The struggle


global warming.

The news gets worse and worse, but what can we do?

Everyone likes their cars and that includes me. Although I donít drive a lot, when I ask myself if I would be willing to give up a car for the sake of the planetís future, the answer is not one I would like to broadcast.

But what can we do?

I had an idea years and years ago which I have sent around to a number of media outlets but have never got a response. One of the possibilities is that there is something fundamentally wrong with the concept and it is therefore not a good idea. But the more I think about it, the more convinced I become that this idea has possibilities.

To begin.

Take a Ford Focus and ask yourself what kind of electrical engine would be needed to give such a car the same performance it has with a petrol or diesel engine? How small is it possible to make such an engine?

Having established this part of the problem the next question to ask is: what kind of dynamo or generator would be needed to produce enough electrical power to run this engine? More importantly perhaps, what is the smallest dynamo possible?

Having got this far, the question now concerns the engine which drives the dynamo to produce the necessary electricity. How small is it possible to make this engine? Bearing in mind that it will be a steady state engine and doesn't need to be in the least bit flexible, it must be possible to make this engine both very small and extremely economical.

So the idea is that one engine dives the dynamo which produces the electricity which powers the car. A person will simply get into their car, switch on the engine which runs the dynamo and drive the car to wherever they wish. But, with the best that modern technology can supply, how many hours of drive time could that person expect to get from a single gallon of petrol? (With this idea we would no longer be talking about miles per gallon, we would instead be talking about hours of motoring per gallon.)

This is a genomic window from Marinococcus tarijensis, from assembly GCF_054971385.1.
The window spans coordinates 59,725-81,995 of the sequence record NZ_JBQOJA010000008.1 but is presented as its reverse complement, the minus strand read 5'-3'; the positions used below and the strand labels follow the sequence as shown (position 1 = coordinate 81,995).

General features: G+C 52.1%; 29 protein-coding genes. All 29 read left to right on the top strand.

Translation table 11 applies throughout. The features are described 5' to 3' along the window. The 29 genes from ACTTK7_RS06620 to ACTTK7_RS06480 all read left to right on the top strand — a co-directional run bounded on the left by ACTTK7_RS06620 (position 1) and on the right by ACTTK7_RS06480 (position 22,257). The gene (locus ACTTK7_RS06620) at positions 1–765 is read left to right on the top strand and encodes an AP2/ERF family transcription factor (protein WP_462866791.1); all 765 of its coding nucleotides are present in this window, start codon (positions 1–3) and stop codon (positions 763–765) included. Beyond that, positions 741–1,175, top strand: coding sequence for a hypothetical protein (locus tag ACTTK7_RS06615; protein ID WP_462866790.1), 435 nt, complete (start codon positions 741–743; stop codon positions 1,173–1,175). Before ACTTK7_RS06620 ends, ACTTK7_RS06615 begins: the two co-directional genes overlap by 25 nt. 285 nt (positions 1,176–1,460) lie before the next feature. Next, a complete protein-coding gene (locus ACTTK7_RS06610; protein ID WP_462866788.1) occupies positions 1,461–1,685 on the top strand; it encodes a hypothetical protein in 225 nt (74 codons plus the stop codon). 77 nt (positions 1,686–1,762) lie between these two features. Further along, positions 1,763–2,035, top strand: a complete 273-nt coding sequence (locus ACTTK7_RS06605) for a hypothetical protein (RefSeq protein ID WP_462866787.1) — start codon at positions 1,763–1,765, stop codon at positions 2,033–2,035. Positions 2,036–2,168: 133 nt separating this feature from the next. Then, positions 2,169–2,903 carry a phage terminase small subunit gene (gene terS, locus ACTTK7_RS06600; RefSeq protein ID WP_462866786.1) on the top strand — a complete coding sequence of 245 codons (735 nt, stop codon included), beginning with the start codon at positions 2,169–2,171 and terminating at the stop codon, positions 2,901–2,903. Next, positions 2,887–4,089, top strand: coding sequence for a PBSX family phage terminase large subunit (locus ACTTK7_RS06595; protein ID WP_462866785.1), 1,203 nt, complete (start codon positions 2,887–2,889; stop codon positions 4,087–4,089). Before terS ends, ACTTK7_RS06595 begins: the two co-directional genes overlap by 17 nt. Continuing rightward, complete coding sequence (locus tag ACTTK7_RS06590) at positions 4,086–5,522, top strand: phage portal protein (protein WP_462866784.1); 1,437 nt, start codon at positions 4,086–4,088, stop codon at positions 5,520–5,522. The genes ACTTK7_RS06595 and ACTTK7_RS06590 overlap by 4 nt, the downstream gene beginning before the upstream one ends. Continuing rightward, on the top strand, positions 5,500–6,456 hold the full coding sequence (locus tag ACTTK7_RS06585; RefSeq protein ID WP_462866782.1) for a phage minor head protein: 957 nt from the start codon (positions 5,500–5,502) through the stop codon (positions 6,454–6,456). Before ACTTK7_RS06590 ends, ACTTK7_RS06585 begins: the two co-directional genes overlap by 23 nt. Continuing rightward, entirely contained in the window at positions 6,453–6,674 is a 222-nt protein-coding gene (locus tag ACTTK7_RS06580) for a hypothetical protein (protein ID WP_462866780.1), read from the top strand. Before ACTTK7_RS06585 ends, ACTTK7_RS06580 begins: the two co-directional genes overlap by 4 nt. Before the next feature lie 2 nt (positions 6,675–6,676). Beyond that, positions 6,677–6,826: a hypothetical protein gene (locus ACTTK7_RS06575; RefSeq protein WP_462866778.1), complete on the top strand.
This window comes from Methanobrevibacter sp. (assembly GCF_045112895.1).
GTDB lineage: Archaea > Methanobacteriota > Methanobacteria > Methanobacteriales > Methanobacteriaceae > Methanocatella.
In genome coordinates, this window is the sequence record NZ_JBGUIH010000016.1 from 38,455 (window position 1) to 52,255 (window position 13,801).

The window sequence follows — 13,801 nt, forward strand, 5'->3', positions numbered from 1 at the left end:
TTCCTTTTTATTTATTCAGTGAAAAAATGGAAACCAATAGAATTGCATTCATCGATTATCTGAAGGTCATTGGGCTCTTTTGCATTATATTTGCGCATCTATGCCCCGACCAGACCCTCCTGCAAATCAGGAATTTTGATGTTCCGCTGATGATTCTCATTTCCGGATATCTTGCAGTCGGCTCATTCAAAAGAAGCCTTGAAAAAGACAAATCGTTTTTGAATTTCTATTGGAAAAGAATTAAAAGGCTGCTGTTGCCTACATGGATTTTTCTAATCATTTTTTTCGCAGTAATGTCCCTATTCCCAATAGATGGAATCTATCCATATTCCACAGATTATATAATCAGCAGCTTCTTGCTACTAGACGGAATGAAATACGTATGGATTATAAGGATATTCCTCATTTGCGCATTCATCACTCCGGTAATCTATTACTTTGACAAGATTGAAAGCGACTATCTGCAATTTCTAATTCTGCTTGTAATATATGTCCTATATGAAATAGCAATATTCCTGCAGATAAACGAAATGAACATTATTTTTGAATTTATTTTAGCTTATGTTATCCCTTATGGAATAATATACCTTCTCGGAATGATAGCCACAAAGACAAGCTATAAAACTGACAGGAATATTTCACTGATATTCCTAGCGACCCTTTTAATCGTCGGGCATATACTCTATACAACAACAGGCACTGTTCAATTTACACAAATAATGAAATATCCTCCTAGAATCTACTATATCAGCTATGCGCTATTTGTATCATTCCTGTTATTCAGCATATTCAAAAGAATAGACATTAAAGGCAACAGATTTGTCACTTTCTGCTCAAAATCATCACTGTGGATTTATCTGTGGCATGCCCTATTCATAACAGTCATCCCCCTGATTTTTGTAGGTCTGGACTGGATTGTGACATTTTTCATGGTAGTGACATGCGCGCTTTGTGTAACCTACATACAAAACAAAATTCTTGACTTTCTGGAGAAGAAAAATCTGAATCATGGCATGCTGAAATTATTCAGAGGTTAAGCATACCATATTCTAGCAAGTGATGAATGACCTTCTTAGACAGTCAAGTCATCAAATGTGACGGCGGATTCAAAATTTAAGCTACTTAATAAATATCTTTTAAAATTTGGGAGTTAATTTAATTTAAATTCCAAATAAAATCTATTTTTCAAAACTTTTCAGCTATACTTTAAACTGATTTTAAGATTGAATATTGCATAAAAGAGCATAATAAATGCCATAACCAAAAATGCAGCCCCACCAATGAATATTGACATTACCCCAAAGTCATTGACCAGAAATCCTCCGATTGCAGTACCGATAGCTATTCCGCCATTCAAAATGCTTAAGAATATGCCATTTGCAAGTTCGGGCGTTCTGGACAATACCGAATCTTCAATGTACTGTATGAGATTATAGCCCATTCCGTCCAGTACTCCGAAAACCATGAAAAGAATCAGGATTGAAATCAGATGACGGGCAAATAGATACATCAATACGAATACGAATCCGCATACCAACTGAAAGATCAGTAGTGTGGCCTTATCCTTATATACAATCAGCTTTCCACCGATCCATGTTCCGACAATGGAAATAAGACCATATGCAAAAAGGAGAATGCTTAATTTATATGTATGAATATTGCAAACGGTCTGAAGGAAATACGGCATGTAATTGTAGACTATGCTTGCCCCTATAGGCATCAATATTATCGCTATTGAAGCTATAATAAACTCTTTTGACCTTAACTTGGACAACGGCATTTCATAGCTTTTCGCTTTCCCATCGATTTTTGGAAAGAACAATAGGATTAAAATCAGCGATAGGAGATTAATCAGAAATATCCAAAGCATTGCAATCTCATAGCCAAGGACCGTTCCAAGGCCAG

In the late nineties I saw a documentary about a European country which had electric vehicles people could rent from a stand. The battery was fully charged but if it ran out a 250cc engine would kick in to supply enough (electrical) power to enable the renter to keep driving. But why couldn't the engine have been smaller and more economical than a 250cc engine? Would a 50cc engine have done the job? Anyway, at only 250cc, why bother with a heavy battery in the first place?

The trouble with car engines is that they need to be flexible in order to cope with all the varying demands made upon them. It is this need for flexibility which seriously reduces their ability to be economical. But a steady state engine which drives a dynamo doesnít need to be in the least bit flexible and, depending on the size of the dynamo needed, it could be tuned to run virtually on the smell of an oily rag. That would mean that for a gallon of petrol a person should be able to get several hours of normal motoring and thus definitively reduce their yearly consumption of petrol. The more cars on the road using this system, assuming it could be made to work, the less oil our nation would use in a year and the less damage we would do the our environment.

But can such an idea be made to work?

---November 7, 2013---

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